Disruption, Thought Leaders, In the end, its Personal


Disruption, Thought Leaders, In the end, its Personal

I have thought that a “thought leader” was an expert in some field and when they spoke, pearls of wisdom issued forth. Recently my cynicism has resurfaced and I have become a skeptic. Particularly after reading “How to become a thought leader” by John Rampton. He posits:

In this post I’ll teach you some of the ways I became a thought leader and how you can become a thought leader in your industry:

  1. Create your personal brand. …

  2. Develop and manage a blog. …

  3. Start niche. …

  4. Locate and work with influencers. …

  5. Build a network. …

  6. Go beyond your own blog. …

  7. Say something new and disrupt thinking.

In other words, how to sell yourself.

It helps if you have a pedigree, like working at Cisco, Google, Amazon, maybe a high government job, or a senior professor at an ivy league university. Then, when you talk, people listen. But what do they hear?

My take is that they hear what you say, and then an hour later do one of two things. First they forget it and tell all their friends what a great talk it was (can you say Ted Talks) or second they take it as gospel and become an acolyte

I would be suspect of either result. Most likely the thought leader has a dog in the fight somewhere and is pitching his point of view, no matter how it differs from reality. For instance:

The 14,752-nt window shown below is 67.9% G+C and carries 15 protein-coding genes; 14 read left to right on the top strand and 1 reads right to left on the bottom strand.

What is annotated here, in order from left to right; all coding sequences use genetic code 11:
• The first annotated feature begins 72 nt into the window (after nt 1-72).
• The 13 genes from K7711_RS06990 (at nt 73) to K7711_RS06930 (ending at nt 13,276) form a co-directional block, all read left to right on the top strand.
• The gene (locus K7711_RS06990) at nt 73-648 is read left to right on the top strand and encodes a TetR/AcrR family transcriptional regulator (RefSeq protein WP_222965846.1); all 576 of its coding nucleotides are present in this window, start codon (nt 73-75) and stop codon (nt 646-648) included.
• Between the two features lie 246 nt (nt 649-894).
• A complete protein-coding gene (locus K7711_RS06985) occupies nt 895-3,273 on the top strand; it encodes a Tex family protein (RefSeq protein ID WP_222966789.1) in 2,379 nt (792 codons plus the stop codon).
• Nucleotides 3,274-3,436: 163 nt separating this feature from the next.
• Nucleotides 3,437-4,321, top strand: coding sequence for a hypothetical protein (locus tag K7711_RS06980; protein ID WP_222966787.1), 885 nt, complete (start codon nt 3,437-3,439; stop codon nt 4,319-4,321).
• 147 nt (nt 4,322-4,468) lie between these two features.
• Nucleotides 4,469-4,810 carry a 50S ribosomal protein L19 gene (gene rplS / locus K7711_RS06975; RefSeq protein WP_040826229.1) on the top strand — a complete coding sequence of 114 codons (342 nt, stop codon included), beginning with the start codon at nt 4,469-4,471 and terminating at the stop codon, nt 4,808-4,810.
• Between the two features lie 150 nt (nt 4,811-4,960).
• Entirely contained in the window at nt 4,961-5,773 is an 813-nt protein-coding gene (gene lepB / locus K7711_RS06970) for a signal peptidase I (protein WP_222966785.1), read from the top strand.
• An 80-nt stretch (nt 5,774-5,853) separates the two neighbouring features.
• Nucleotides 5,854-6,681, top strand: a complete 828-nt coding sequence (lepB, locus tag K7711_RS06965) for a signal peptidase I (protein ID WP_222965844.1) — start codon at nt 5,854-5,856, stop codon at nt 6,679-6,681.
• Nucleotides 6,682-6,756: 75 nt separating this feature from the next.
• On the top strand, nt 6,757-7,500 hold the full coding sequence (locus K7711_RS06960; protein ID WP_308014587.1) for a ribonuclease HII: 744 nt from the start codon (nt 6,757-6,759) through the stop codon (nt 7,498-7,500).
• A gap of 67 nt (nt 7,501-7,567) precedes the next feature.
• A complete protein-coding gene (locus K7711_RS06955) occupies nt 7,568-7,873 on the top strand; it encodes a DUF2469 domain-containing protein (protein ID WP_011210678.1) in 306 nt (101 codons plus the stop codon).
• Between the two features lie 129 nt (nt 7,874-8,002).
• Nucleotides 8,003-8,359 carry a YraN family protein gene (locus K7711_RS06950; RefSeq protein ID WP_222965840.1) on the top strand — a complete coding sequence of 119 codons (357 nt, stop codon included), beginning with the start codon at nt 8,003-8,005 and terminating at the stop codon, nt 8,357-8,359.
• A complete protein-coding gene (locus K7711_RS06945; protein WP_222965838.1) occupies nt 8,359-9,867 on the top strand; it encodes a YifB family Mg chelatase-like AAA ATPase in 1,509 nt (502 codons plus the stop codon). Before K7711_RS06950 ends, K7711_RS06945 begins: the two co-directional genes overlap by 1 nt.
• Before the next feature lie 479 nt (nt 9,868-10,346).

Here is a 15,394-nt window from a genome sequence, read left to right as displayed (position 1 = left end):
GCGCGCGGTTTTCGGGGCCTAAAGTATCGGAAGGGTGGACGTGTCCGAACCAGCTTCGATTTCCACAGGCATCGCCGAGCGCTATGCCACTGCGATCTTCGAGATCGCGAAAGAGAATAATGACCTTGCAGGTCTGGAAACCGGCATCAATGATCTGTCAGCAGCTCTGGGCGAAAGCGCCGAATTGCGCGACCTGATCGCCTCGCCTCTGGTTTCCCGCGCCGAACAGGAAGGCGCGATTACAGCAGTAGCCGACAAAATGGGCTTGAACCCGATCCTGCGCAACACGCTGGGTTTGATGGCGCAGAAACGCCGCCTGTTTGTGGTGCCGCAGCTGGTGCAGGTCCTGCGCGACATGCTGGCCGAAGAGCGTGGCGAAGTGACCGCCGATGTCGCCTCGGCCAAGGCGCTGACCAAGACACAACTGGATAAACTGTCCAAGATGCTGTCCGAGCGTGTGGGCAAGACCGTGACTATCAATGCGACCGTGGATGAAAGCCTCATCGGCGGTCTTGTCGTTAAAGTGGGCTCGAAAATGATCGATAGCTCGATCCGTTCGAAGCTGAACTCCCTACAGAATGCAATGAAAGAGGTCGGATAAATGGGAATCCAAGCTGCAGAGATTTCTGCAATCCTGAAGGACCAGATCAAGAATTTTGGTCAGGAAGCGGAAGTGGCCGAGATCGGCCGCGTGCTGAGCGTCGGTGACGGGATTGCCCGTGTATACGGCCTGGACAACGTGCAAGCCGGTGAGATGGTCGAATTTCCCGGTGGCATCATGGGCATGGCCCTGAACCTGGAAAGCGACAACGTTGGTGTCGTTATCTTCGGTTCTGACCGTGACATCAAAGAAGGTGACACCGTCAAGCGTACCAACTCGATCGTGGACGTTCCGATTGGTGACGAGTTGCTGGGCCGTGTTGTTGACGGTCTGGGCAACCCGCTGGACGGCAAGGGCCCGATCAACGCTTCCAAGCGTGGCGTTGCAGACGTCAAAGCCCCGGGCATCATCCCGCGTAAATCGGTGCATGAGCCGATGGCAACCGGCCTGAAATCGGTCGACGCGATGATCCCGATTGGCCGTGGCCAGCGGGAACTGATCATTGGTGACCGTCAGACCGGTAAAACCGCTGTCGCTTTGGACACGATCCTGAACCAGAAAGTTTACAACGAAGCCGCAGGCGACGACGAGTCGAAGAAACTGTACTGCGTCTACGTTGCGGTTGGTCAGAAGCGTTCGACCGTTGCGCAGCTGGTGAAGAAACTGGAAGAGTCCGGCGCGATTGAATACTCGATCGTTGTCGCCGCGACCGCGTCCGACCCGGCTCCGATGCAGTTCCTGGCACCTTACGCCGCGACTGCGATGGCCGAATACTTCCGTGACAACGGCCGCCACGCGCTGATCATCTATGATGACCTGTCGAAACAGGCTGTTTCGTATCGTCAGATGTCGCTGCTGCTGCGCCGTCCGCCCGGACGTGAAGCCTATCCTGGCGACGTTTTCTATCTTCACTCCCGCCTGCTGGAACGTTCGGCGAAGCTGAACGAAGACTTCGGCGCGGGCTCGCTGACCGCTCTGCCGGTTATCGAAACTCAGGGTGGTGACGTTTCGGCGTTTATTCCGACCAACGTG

I could become a great pitch man or thought leader for Tesla. I live on the westside in Los Angeles. There are five Teslas within a block of my home. So if I look around, and take my neighborhood as typical, I could say that Teslas were taking over the world. My neighbors love them, I hear no complaints, all is right with the world.

Reality is, however, that my neighborhood is not typical. I live in a hotbed of high tech (just a mile from “silicon beach”) and techies seem to lean toward tech marvels like Teslas. However if I travel to the inland empire or Bakersfield or Temecula, I might go weeks without seeing a Tesla and be led to believe that they are a myth.

Depending on my location, I could be a thought leader regarding Teslas, pro or con.

Of course if I was recently retired from Telsa, then my thought leadership might really be suspect.

Looking back at ”how to become…”, above, I then jump to number seven. “Say something new (in other words make something up) and disrupt thinking.”

“Latest reports say Tesla will outsell General Motors in 2020.” It is completely bogus, made up out of whole cloth, but certainly a ‘new idea’ and completely disruptive in the auto industry. Since I am a thought leader, and ‘thoughts’ begin with me, who can say I’m wrong.

I’m not saying “thought leaders” are all related to P. T. Barnum, and if they make you think about something, all the better. But do that. Think. Consider. And then make up your own mind.

BTW, the top 36 most viewed Ted Talks are mostly about personal improvement, ideas that are not basically new, and not having anything to do with disruption. So, are these thought leaders most popular because they aren’t trying to disrupt, or because they are telling people what they want, or need, to hear. Whatever it is, its personal. The hell with Teslas, tell me how a car, any car, is going to affect, for better or worse, my (and my family’s) life. In the end, its personal.










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John Van Horn

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